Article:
As is usually true of such enterprises, however, they had at least one informer in the group. In June, Ryan and several other American and Cuban leaders of this expedition were arrested for violating American neutrality laws. While the others were given a small bond, Ryan’s was set at $10,000, an indication that the Spanish who had pressed for these arrests understood that he was leading this attempted expedition.
(Below: Recruits for the Cuban rebel army training in New York.)
There then commenced a rather melodramatic operation to free Ryan. While being escorted from the court by Deputy Marshal Downey, Ryan convinced Downey to accompany him to a gathering of his friends before returning to Ryan's cell. Amazingly the Marshal agreed. As Ryan and the marshal were leaving the soiree, they were suddenly surrounded by a group of men. As a canvas bag was quickly slipped over the Marshal’s head, Ryan dashed into a waiting carriage and swiftly departed the scene. “Boys, treat him well,” he was said to have exclaimed to his rescuers as he waved his white fedora to the crowd and rode off.
The excitement generated around New York by all these Cuban intrigues was making a folk hero of “Whack” Ryan. Shortly after his escape, the flamboyant Ryan sent a note to General Francis Barlow, a hero of the battle of Gettysburg and the U.S. marshal of New York, telling him, “I deem it an act of justice to inform you that Deputy Marshal Downey discharged his duties faithfully.” Ryan assured Barlow that Downey was soon be released unharmed. This, of course, only enhanced his growing reputation as a dashing hero, regardless of people’s opinion on the Cuban insurrection. Ryan met in secret with General Goicouria and continued to plot ways to get his men to Cuba.
(Below: The Cespedes flag of the Cuban insurrection.)
The Spanish and their American allies were hardly ready to give up their efforts to destroy this attempt to aid the Cuban uprising, however. On June 26th, the fugitive Ryan and 500 hundred of his men nearly got on their way to Cuba, the “ever faithful island,” as he would always call it in letters to his brother. In a driving storm, they sailed into Long Island Sound on a small steamer looking for a larger ship, the Catherine Whiting. But with the gale force winds whipping the rain drops into their faces, thunder exploding and lightning flashes turning the churning waves of the sea back and forth from fully illuminated to pitch black, their eyes scanned the horizon in vain for the Catherine.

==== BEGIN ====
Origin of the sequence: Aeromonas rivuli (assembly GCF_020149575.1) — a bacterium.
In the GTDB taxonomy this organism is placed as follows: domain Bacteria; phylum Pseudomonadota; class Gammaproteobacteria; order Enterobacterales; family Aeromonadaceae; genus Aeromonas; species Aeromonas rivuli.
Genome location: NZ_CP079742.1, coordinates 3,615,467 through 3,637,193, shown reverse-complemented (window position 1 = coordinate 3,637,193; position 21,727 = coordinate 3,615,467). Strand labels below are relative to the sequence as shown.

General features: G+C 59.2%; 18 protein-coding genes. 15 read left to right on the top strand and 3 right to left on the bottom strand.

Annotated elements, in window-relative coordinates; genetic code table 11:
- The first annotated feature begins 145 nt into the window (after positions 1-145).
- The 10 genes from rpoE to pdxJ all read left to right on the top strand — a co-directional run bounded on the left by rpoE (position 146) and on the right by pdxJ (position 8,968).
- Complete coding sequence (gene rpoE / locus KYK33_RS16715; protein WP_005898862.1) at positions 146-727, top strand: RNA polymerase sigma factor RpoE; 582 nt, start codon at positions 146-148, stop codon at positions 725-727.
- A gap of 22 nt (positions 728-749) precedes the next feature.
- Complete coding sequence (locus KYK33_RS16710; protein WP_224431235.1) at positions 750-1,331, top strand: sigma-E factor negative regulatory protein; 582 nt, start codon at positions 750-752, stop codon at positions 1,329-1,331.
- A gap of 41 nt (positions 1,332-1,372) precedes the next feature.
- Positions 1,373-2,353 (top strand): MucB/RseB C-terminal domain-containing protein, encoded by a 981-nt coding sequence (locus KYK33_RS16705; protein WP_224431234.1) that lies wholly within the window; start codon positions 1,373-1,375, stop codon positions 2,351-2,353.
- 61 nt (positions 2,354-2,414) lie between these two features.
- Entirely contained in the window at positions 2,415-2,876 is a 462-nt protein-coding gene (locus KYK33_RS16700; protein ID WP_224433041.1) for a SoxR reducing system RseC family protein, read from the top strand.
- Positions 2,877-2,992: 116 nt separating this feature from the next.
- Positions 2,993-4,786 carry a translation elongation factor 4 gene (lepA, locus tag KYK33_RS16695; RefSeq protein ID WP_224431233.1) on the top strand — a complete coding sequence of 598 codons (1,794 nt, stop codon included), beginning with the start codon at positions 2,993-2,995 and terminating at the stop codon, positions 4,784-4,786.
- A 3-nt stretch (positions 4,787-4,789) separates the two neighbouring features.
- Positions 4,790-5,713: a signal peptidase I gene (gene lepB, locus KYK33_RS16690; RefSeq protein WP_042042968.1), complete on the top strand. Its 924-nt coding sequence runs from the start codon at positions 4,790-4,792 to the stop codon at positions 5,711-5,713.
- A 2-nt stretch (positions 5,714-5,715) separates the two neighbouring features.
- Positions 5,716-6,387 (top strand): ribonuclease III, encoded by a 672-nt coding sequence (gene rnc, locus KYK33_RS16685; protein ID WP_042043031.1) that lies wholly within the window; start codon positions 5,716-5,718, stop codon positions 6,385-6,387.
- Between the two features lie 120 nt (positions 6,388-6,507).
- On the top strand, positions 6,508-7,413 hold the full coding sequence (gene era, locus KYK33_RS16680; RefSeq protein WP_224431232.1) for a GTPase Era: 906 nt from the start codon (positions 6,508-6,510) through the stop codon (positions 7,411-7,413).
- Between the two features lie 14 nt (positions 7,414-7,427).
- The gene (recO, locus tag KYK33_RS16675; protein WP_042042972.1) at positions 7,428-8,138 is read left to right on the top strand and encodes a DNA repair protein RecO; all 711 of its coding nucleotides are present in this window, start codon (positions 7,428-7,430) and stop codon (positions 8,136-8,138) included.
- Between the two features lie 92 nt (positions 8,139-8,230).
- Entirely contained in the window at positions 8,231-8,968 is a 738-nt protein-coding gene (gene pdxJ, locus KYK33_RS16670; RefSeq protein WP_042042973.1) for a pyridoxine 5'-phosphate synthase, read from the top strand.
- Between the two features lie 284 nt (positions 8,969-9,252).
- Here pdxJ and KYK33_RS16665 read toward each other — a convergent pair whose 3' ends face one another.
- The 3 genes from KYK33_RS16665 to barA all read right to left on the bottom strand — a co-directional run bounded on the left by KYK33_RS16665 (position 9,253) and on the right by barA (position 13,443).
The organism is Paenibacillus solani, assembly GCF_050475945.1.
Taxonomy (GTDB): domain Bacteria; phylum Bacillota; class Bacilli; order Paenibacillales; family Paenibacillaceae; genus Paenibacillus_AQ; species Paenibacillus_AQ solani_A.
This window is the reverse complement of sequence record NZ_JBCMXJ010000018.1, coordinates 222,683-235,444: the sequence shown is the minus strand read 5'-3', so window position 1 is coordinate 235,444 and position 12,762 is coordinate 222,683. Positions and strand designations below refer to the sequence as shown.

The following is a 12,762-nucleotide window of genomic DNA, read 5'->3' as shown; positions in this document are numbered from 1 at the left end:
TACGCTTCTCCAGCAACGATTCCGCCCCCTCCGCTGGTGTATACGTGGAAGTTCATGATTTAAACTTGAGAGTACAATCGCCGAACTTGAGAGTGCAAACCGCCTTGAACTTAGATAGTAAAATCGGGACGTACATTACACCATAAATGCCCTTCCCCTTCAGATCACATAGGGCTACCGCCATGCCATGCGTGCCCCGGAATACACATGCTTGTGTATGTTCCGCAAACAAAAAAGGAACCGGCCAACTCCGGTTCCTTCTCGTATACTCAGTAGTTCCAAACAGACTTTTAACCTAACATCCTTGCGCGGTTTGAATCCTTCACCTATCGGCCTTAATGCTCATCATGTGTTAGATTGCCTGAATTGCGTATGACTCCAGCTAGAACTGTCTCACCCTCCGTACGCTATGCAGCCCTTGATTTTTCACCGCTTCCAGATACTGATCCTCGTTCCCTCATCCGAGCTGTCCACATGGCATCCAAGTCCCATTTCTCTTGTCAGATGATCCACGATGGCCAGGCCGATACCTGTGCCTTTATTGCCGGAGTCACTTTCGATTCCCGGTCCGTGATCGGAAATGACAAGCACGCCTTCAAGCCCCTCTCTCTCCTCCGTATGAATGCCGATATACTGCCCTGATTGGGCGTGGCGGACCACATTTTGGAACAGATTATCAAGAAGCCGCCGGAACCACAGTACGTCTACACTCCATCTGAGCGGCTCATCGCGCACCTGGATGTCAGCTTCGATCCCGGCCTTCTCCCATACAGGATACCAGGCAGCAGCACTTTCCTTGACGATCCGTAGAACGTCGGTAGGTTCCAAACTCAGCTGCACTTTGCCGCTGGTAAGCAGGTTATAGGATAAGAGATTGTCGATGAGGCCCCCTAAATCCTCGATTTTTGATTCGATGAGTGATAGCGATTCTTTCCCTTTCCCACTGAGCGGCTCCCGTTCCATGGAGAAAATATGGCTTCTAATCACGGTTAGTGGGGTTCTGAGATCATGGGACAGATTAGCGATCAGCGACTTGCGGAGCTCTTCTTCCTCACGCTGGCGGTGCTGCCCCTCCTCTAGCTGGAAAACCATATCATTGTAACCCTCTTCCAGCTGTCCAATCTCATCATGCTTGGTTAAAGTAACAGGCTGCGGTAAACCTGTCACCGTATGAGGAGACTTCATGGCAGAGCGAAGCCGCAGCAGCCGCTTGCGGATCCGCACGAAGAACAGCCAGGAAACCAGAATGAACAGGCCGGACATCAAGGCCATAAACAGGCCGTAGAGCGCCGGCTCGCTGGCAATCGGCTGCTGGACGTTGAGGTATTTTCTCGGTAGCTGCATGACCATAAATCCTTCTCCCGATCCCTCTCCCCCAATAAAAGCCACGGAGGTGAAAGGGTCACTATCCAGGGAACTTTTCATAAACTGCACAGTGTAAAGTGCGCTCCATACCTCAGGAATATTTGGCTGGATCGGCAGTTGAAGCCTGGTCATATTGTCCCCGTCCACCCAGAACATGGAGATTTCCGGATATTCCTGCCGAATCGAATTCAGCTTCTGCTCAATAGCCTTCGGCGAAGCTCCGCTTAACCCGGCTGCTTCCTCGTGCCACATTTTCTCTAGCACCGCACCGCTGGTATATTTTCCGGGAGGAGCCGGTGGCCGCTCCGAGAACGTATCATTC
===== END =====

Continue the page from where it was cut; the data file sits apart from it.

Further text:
Their small vessel barely survived the tempest through their fruitless searching until morning, when another vessel got word to them that the Catherine Whiting had been captured by a federal ship during the night. It was later learned that the Spanish had been tipped off by a spy they had on General Goicouria’s staff. Ryan’s dejected band then set ashore at Gardiner’s Island off the east end of Long Island. There they sat into the month of July, with their provisions rapidly dwindling while attempts to obtain another vessel failed.
In mid-July word came word that Barlow had learned of their location and was organizing an expedition to capture them. They were ordered to leave the island and disband, with Ryan going “on the lamb” to upstate New York to avoid arrest. It was an enormous disappointment for him. Had he then given up on his attempts to aid the Cubans, perhaps he would have passed away as an old man in bed one day, but he did not give up. It would be months, however, before he could again make plans to travel to Cuba.
On December 29th he departed New York aboard the “Anna” with just a small group of other “filibusters.” On their journey, they picked up a load of armaments in the Bahamas. On January 19, 1870, Ryan finally arrived in the bay of Neuvitas on the northern coast of Cuba, but not leading the large body of men he had once hoped to bring to the Cubans. The rebels at this point held much of the eastern half of the island. Here Ryan was finally reacquainted with General Jordan and joined him in an attack on a large cavalry force under Spanish General Puello. Ryan was amazed to see that a large part of the rebel army included freed black slaves fighting side by side with their white comrades, something that would not happen in units of the U.S. Army until after World War II.
(Right: William Ryan)
Jordan had Ryan help organize his cavalry forces and had him named inspector general. On February 6th he witnessed the killing of three Spanish spies. He remarked on how bravely one of them faced his execution, no doubt wondering how he might bear up under the same fate. On February 11th, Ryan commanded a scouting mission near Puerto Principe and led a saber charge on a Spanish force. He received a slight wound during the skirmish. On February 23rd he had a horse shot from under him in a skirmish with the Spanish near Pina Plantation. Ryan would earn the nickname “Diablo” from the Spanish during his time commanding rebel units.
In June, Ryan was commanding a force outside Puerto Principe when the Spanish attacked his position. He had anticipated that their attack would have to pass over a bridge. He set up his outnumbered forces in an ambush position there and routed the enemy force of about 450. They also took 120 prisoners.